But one doesn’t have to think that far ahead when looking at the inspiring farmers’ markets close to the capital, Gangtok. Men and women come from the nearby villages at the break of dawn with tiny sacks of cucumber, squash, chillies, radishes, gourds, corn, chhurpi (cheese) and an array of leaves and fruits that always find eager takers. “We know that these vegetables are better for our health so we don’t mind paying the extra price for it,” reveals Rakhi Choudhury, a shopper at Ranipool’s weekly market on the outskirts of the capital, Gangtok. On Sunday morning, the market is abuzz with buyers who come specifically in search of local organic produce. The untapped market for Sikkim’s vegetable and fruits is perhaps right in its own backyard.

Travel uptown to the bigger Lal market in the heart of Gangtok, and the scenario is a bit different. Flooded with vegetables and fruits from the plains of Siliguri, where farmers can use pesticides and fertilizers abundantly, this is where the everyday buyer finds the real bargains. The Sikkim State Co-operative Supply and Marketing Federation (SIMFED) store here finds far less takers. Their shapeless, warty, pricier nevertheless more healthy produce loses out to the cheaper, shinier cousins.

Conversely, Sikkim’s own produce finds its way to outside markets with great difficulty. “Go to the goods loading area of Siliguri station early one morning and you’ll find out why,” a SIMFED employee says with dejection. “The trains going down to Kolkata hardly halt long enough for us to load our produce. And with the lack of adequate storage facilities or food processing units in this state our products perish and go wasted.”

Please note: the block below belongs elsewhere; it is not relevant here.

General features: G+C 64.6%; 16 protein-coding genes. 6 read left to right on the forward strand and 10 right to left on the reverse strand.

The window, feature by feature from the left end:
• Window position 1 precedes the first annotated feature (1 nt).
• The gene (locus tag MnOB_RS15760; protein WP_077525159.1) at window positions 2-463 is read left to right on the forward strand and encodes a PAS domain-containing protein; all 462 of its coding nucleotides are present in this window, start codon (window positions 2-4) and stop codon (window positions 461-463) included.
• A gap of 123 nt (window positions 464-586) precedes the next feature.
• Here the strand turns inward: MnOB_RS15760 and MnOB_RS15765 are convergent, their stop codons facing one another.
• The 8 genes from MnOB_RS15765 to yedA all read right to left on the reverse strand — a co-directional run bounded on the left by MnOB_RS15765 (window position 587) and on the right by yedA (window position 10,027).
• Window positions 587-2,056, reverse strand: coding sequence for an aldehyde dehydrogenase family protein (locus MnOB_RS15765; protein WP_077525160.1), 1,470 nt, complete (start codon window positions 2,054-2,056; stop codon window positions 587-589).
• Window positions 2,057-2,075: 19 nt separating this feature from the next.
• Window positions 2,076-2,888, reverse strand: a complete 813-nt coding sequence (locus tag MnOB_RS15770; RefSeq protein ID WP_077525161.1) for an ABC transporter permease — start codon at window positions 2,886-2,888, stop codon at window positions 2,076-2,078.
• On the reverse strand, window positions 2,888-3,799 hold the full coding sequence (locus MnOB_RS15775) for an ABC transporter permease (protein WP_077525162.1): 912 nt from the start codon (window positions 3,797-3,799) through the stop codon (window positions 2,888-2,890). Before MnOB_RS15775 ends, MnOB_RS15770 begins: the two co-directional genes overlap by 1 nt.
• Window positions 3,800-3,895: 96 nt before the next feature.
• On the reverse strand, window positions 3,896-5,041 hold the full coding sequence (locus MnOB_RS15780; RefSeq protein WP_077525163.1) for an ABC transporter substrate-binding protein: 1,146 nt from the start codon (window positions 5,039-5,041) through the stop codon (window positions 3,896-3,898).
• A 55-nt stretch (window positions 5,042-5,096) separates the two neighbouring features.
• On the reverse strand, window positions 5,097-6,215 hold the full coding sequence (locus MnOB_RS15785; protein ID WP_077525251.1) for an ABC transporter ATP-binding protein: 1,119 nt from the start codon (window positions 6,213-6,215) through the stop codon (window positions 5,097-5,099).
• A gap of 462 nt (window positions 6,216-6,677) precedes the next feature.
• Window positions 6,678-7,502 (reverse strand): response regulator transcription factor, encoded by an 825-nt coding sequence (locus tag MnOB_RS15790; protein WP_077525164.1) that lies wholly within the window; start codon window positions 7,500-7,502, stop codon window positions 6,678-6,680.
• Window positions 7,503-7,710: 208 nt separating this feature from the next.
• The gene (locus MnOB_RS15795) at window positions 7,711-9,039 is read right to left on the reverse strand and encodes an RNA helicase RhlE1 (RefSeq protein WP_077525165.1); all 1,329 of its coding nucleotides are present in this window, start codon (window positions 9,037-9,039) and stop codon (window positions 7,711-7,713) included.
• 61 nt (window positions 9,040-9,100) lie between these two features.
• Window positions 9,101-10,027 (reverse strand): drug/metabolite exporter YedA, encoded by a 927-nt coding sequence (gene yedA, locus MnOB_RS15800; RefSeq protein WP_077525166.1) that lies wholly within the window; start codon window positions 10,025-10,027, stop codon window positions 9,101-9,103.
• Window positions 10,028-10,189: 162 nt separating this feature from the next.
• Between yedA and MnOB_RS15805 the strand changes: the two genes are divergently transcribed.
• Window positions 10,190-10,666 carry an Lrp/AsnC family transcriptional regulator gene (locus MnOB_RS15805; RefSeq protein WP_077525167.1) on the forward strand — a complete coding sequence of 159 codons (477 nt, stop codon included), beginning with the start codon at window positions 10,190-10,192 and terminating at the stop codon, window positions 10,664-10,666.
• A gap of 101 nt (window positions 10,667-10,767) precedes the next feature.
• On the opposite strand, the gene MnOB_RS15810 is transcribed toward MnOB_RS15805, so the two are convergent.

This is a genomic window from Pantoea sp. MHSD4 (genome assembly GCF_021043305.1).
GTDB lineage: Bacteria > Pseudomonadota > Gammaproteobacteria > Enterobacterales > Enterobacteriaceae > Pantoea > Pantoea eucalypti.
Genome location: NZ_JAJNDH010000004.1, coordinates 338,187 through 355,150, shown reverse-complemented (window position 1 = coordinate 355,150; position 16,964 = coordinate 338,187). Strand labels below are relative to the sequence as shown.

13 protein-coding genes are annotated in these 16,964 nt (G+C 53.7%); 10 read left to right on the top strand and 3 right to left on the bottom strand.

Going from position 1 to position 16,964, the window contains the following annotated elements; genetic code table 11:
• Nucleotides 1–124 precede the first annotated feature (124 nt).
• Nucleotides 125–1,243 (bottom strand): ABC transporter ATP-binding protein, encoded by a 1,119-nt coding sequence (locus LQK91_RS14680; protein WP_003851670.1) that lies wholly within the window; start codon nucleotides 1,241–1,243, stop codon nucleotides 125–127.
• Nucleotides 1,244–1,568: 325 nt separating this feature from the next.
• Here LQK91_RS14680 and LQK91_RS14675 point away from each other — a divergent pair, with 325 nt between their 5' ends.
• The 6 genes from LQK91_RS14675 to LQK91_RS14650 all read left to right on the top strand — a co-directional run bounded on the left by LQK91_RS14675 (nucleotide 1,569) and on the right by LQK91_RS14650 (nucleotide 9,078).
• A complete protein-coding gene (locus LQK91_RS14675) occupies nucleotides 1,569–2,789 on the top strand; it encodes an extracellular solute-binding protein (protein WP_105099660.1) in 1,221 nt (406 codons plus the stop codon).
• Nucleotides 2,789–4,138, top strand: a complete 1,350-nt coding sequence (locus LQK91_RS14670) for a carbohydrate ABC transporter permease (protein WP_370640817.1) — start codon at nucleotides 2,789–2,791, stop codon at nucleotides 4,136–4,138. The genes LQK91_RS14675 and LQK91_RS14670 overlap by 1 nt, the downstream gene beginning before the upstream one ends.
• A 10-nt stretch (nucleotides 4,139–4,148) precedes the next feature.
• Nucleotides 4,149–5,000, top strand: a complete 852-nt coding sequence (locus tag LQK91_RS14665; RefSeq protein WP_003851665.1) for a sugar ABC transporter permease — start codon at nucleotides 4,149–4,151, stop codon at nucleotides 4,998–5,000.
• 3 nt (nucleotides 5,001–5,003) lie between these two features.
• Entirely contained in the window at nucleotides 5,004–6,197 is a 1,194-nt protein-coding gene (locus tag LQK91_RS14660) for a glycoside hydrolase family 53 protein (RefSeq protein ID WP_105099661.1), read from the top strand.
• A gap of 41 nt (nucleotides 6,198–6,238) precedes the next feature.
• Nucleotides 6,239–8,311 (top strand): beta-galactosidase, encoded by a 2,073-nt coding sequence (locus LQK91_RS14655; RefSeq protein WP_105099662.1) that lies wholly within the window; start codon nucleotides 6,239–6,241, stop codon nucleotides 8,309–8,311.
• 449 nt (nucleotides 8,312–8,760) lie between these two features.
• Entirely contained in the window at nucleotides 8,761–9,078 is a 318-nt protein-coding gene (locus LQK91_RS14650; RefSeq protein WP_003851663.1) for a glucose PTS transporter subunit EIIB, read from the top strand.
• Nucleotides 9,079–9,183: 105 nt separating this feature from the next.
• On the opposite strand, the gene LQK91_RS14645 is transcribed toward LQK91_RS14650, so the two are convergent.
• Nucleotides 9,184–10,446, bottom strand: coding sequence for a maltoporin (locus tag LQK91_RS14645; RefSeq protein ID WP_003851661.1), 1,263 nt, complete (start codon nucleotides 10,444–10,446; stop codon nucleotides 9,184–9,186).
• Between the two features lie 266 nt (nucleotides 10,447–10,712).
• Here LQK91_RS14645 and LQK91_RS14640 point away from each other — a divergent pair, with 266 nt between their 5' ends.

All that seems ready for change now with Prime Minister Narendra Modi’s endorsement of the Sikkim organic model as something to be emulated all over the northeast and in other states across India. A flush of funds has also been announced to build mega food parks, the first of which has been built in Assam recently. A 2000 crore rupee corpus fund to be handled by NABARD has also been announced to provide loans at cheaper lending rates to entrepreneurs who wish to set up food processing units across the country.

But local leaders say that the funds allocated for encouraging organic farming are a pittance compared to the needs of the states. “100 crore rupees is what is currently allocated to all the north-eastern states together, to boost organic agriculture, which quite frankly, is nothing. We need at least five times that amount for any serious progress to be made,” says P D Rai, Lok Sabha member and spokesperson for the ruling party, Sikkim Democratic Front. “Right from the Prime Minister’s office down to us, the task at hand is to energise the youth of this region to go back to the land,” Rai reminds us.

The certification work, in the meantime, is steadily on its way to make Sikkim officially organic. Out of a total of 74000 hectares of farm land, over 50,000 hectares have already been surveyed and found to be complying with the 'no artificial pesticides and fertilizers' norm. Thanks largely to Chief Minister Pawan Chamling’s benevolent dictatorship that imposes fines up to Rs 1 lakh and 3 months imprisonment on farmers who flout the norms. Collective farming has in fact been given a whole new meaning here. The Internal Control System used by the Organic Mission for certification brings farmers’ holdings on a village or block level into collectives so as to ensure that they can keep a check on each other and avoid seepages between farms. “Even one farmer using chemicals on his soil can risk the whole state its organic tag,” explains SOM Executive Director Anbalagan.

Women transplanting paddy in fields near Rumtek, Sikkim.